The small yet oil-rich and highly-developed country of Kuwait is one of Emirates key Middle Eastern destinations. Nestled at the north-east end of the Arabian Gulf, Kuwait offers access not only to a thriving petrochemical industry, but also to one of the region's financial hubs.
The State of Kuwait's modern history began in the 18th century when Kuwait City was founded by the Bani Tubah tribe, who had travelled north from Qatar. An important port on the trade route to India, the country was of great interest to the Ottoman Empire, and to avoid their rule Kuwait sought protection from the British Empire. In 1899 the independent sheikhdom of Kuwait became a British Protectorate, a status it maintained until the British withdrew in 1961. Historically the country's economy was dependent on shipbuilding and the pearling industry, but in the late 1930s Kuwait struck black gold: immense oil fields were discovered, resulting in nearly 60 years of unprecedented economic growth.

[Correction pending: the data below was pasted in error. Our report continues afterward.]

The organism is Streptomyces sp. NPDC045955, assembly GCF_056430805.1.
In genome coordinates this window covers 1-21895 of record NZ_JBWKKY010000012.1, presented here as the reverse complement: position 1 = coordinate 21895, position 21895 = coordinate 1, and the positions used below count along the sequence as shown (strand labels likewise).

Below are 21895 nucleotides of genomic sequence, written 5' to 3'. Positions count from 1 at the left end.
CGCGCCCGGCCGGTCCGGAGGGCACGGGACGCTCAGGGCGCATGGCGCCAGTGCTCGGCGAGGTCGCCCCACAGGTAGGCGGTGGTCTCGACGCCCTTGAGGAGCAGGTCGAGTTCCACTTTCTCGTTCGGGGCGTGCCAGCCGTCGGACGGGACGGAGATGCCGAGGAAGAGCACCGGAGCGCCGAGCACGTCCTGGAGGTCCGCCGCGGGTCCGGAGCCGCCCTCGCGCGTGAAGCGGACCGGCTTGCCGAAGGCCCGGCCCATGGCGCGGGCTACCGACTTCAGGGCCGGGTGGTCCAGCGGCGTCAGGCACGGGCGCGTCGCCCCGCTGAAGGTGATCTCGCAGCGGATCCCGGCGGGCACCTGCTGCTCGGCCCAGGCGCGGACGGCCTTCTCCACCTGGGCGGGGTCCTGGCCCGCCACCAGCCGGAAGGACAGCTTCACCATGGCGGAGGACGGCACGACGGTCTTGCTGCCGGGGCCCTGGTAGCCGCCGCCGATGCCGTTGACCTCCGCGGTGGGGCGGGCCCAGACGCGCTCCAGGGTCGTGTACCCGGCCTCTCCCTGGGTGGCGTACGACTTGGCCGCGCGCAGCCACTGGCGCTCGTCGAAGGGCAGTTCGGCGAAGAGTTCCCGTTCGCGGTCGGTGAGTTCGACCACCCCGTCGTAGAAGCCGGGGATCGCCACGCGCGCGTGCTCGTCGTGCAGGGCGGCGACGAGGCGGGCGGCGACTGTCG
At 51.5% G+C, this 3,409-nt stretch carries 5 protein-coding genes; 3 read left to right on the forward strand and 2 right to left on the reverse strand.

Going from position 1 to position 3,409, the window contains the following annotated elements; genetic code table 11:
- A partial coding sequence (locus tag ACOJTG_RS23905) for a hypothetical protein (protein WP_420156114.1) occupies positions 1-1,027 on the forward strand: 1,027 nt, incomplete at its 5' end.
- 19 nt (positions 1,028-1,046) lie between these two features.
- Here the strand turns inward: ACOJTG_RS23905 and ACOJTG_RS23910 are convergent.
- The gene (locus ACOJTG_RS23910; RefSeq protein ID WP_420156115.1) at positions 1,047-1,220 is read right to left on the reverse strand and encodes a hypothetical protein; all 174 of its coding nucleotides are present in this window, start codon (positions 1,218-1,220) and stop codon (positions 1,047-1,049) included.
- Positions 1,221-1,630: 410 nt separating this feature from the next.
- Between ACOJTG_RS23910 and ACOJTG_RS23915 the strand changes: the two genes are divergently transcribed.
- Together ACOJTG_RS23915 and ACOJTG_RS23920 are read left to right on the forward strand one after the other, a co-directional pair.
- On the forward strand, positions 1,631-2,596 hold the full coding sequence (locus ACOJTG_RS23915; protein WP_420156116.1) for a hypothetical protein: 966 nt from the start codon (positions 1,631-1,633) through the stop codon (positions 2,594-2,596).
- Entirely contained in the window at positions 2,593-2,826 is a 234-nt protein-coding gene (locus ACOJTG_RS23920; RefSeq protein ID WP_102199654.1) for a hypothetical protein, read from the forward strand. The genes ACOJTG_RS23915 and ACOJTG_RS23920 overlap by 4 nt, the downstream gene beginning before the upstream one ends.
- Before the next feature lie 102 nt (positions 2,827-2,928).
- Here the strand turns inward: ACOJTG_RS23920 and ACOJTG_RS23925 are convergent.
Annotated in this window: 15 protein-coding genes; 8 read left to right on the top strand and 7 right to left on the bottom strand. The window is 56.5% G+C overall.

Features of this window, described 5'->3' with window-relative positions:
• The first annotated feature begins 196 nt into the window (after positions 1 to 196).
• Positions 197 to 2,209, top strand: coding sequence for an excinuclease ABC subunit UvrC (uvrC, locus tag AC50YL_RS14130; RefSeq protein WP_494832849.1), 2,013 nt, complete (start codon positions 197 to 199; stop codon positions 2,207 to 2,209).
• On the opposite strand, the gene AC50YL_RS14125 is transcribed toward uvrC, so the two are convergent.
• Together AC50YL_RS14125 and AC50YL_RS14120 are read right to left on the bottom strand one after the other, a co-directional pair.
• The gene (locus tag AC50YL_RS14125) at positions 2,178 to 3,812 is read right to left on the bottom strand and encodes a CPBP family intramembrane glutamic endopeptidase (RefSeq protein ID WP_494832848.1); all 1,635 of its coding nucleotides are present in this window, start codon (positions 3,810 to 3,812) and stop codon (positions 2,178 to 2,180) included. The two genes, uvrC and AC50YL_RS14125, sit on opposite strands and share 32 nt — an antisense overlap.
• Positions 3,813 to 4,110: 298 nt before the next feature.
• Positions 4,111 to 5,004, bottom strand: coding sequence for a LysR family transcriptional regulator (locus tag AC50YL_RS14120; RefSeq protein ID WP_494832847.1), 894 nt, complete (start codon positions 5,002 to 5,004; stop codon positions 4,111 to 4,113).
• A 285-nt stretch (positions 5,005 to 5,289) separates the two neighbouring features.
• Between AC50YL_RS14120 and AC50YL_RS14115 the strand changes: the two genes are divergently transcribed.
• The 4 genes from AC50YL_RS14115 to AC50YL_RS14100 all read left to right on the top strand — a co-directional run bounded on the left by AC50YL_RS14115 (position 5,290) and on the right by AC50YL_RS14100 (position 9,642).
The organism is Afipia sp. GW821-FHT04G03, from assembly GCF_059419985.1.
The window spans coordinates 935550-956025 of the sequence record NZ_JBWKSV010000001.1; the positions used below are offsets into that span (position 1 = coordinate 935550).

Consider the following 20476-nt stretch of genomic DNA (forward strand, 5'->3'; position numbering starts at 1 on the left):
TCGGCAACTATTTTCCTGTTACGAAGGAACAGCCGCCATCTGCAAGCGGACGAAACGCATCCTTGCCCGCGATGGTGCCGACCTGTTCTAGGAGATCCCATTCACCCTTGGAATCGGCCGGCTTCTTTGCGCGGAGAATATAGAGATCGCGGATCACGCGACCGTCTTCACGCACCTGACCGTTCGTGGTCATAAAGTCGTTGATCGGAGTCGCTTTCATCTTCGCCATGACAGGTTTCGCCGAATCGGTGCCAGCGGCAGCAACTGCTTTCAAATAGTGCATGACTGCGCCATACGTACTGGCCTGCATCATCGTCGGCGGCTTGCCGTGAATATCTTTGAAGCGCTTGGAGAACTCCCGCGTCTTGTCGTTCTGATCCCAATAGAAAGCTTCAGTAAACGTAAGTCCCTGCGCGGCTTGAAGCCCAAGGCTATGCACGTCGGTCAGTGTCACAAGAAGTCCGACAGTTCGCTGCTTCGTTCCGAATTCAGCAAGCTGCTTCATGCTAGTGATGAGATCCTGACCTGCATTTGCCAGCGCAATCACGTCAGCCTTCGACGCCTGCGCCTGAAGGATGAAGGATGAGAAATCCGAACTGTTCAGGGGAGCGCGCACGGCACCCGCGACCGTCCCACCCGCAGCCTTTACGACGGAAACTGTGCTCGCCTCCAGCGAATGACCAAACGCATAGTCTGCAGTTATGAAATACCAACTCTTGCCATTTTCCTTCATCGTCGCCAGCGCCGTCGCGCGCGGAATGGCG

In August 1990, Kuwait's growth came to a juddering halt as the country was invaded by neighbouring Iraq. Iraqi soldiers occupied the country for seven months until a UN-mandated coalition, led by the United States, managed to liberate Kuwait. Kuwait's infrastructure was badly damaged during the war, and both the economy and environment were wrecked as the retreating Iraqi army torched more than 600 Kuwaiti oil wells.
The fires took nine months to fully extinguish, and it took Kuwait a further two years to recover its oil output to pre-war levels. Its economy recovered accordingly and Kuwait – with the world's fifth largest oil reserves – now ranks as the world's fifth richest country per capita.